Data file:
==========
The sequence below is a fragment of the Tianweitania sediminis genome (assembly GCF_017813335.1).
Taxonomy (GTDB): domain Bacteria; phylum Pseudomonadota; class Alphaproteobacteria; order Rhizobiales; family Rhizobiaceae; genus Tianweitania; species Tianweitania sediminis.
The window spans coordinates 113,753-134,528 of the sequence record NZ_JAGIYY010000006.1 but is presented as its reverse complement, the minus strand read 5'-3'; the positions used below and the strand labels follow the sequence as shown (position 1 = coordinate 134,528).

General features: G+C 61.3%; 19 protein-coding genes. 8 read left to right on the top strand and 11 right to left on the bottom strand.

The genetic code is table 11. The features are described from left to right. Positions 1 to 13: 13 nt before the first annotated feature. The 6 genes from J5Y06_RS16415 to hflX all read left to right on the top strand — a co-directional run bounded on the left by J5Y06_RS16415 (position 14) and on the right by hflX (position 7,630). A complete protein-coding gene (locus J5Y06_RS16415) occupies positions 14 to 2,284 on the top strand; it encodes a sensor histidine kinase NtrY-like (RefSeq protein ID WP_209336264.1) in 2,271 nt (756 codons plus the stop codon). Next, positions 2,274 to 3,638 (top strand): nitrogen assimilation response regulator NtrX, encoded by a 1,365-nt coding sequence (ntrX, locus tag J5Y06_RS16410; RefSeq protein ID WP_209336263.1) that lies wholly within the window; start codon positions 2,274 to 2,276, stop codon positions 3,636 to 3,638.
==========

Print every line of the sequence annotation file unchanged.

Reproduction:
The sequence below is a fragment of the Tianweitania sediminis genome (assembly GCF_017813335.1).
Taxonomy (GTDB): domain Bacteria; phylum Pseudomonadota; class Alphaproteobacteria; order Rhizobiales; family Rhizobiaceae; genus Tianweitania; species Tianweitania sediminis.
The window spans coordinates 113,753-134,528 of the sequence record NZ_JAGIYY010000006.1 but is presented as its reverse complement, the minus strand read 5'-3'; the positions used below and the strand labels follow the sequence as shown (position 1 = coordinate 134,528).

General features: G+C 61.3%; 19 protein-coding genes. 8 read left to right on the top strand and 11 right to left on the bottom strand.

The genetic code is table 11. The features are described from left to right. Positions 1 to 13: 13 nt before the first annotated feature. The 6 genes from J5Y06_RS16415 to hflX all read left to right on the top strand — a co-directional run bounded on the left by J5Y06_RS16415 (position 14) and on the right by hflX (position 7,630). A complete protein-coding gene (locus J5Y06_RS16415) occupies positions 14 to 2,284 on the top strand; it encodes a sensor histidine kinase NtrY-like (RefSeq protein ID WP_209336264.1) in 2,271 nt (756 codons plus the stop codon). Next, positions 2,274 to 3,638 (top strand): nitrogen assimilation response regulator NtrX, encoded by a 1,365-nt coding sequence (ntrX, locus tag J5Y06_RS16410; RefSeq protein ID WP_209336263.1) that lies wholly within the window; start codon positions 2,274 to 2,276, stop codon positions 3,636 to 3,638.